14 October 2010

INQUEST, the leading independent organisation working to reform the investigation of contentious deaths, today condemned the announcement by the Coalition government that the promised root and branch reform of the inquest system has been discarded and the post of Chief Coroner for England and Wales is to be abolished before it has even been established.

Deborah Coles, Co-Director of INQUEST, said:

Bereaved families have been betrayed as – once again – their needs and views have been ignored.

This announcement shows a failure of vision and courage by the Coalition government. The dysfunctional and flawed inquest system is in need of complete reform. It is dishonest to suggest today’s proposals to tweak rules and regulations will deliver the fundamental change that is needed urgently. The new model agreed by Parliament in the Coroners and Justice Act 2009 is rendered completely hollow without the driving force and national leadership of a Chief Coroner.

During a consultation and parliamentary process which lasted over six years, bereaved families shared their painful experiences of the inquest system with policy-makers. They did so with the expectation that the system would be reformed and other families would not have to undergo the unnecessarily distressing process they were forced to endure.

She added:

Not only does this decision fail bereaved families but also society, which should have an inquest system fit for purpose in the 21st Century. The inquest is usually the only public forum in which contentious deaths such as accidents, deaths at work, deaths in custody or deaths of military personnel are subjected to public scrutiny. The current system is failing to perform its preventative function. Today’s announcement by the Coalition government will frustrate the opportunity to create a system which saves lives. This is a false economy if there ever was one.

INQUEST is due to meet Jonathan Djanogly MP, the Minister with responsibility for coroner reform, on Monday 25 October 2010 and will issue a detailed statement in due course.

Notes to editors:

  1. The creation of the post of Chief Coroner for England and Wales was at the heart of the Coroners and Justice Act 2009.  The role was designed to introduce national leadership of the coroner service and would be a crucial step toward tackling the unacceptable delays, inconsistent standards of service delivery and lack of accountability that plague the current system.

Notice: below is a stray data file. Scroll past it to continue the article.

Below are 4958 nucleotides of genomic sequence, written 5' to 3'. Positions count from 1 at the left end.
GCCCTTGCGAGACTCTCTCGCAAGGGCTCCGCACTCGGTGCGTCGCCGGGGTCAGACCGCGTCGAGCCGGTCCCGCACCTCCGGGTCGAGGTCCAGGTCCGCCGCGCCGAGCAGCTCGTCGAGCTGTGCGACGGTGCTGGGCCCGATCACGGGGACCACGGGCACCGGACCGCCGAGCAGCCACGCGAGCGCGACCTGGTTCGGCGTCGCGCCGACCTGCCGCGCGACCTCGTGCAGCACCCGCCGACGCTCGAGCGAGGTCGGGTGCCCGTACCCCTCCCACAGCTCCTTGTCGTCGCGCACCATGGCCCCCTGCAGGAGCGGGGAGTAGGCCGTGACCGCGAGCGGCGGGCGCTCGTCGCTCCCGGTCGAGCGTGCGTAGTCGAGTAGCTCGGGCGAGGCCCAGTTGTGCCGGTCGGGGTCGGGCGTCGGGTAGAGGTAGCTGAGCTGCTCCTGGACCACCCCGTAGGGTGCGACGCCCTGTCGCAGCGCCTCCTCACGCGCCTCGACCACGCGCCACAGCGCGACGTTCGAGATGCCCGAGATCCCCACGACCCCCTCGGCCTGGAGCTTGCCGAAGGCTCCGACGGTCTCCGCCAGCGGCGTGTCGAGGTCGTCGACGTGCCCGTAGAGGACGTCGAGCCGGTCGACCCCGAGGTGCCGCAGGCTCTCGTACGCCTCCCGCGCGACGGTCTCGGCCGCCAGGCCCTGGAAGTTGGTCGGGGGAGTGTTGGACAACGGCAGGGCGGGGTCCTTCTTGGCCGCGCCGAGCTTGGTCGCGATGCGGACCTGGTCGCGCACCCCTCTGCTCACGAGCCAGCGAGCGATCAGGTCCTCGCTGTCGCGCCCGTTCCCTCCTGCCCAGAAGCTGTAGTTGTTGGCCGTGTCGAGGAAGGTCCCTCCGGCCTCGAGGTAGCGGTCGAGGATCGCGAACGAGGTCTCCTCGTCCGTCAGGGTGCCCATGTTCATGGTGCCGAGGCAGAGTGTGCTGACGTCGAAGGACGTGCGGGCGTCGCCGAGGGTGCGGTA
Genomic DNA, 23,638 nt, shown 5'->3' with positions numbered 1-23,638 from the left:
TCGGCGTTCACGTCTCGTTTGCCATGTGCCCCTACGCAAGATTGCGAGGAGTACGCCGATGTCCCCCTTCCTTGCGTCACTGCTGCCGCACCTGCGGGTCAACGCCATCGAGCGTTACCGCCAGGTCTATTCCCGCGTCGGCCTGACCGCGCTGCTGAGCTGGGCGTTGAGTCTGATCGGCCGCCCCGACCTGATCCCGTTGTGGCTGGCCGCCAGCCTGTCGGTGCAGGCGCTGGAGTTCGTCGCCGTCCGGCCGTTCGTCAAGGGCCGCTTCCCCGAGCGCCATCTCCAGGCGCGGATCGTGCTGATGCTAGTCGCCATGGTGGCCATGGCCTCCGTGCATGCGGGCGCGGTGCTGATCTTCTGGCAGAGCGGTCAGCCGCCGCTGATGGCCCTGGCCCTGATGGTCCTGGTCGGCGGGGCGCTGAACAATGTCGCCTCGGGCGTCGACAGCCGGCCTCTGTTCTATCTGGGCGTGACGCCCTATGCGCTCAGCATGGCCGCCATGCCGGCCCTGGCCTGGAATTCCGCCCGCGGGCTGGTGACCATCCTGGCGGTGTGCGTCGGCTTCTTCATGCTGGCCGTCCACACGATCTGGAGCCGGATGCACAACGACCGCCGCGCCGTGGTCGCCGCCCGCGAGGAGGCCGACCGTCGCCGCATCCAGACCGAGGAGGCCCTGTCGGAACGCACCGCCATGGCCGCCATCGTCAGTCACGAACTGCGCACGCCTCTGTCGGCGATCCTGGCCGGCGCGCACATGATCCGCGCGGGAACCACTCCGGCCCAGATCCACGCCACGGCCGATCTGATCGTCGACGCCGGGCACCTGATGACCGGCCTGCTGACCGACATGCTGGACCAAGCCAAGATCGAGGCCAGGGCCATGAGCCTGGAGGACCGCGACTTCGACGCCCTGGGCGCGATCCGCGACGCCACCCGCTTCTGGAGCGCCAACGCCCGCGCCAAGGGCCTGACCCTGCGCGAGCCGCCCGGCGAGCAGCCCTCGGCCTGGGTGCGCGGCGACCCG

2. The Coroners and Justice Act 2009 received Royal Assent in November 2009 after receiving overwhelming cross-party support in both Houses of Parliament. The Act contains measures to: introduce national leadership through the appointment of a Chief Coroner and a Medical Adviser to the Chief Coroner; deliver an improved service for bereaved people, including the introduction of a Charter for Bereaved People, and a system of appeals against coroners’ decisions; introduce national standards that coroners should meet, supported by training and guidance for all coroners, their officers and staff; and make investigations and inquests more effective.
  3. Examples of the numerous reviews, parliamentary reports and inquiries have called for an overhaul of the system include:
    • the Independent Review of Coroner Services commissioned by the Home Office and chaired by Tom Luce Death Certification and Investigation in England, Wales and Northern Ireland, 2003;
    • the Joint Committee on Human Rights Deaths in Custody: Third Report of Session 2004-05;
    • the Select Committee on Constitutional Affairs Reform of the coroners’ system and death certification: Eighth Report of Session 2005-06.
  4. Statistics published by the Ministry of Justice in May 2010 record that 31,000 inquests were opened into deaths in 2009. 
  5. INQUEST is the only organisation in England and Wales that provides a specialist, comprehensive advice service on contentious deaths and their investigation to bereaved people, lawyers, other advice and support agencies, the media, parliamentarians and the wider public. Its casework priorities are deaths in prison and in police custody, in immigration detention and in secure training centres. INQUEST develops policy proposals and undertakes research to campaign for changes to the inquest and investigation process, reduce the number of custodial deaths, and improve the treatment and care of those within the institutions where the deaths occur.
  6. INQUEST is represented on the Ministerial Council on Deaths in Custody and the Ministry of Justice Coroner Service Stakeholder Forum.
  7. Bereaved families and bereavement organisations such as INQUEST contributed time and effort to the lengthy consultation processes that led up to the enactment of the Coroners and Justice Act 2009 including submitting written consultations, meeting with policy-makers and Ministers, organising and speaking at parliamentary meetings.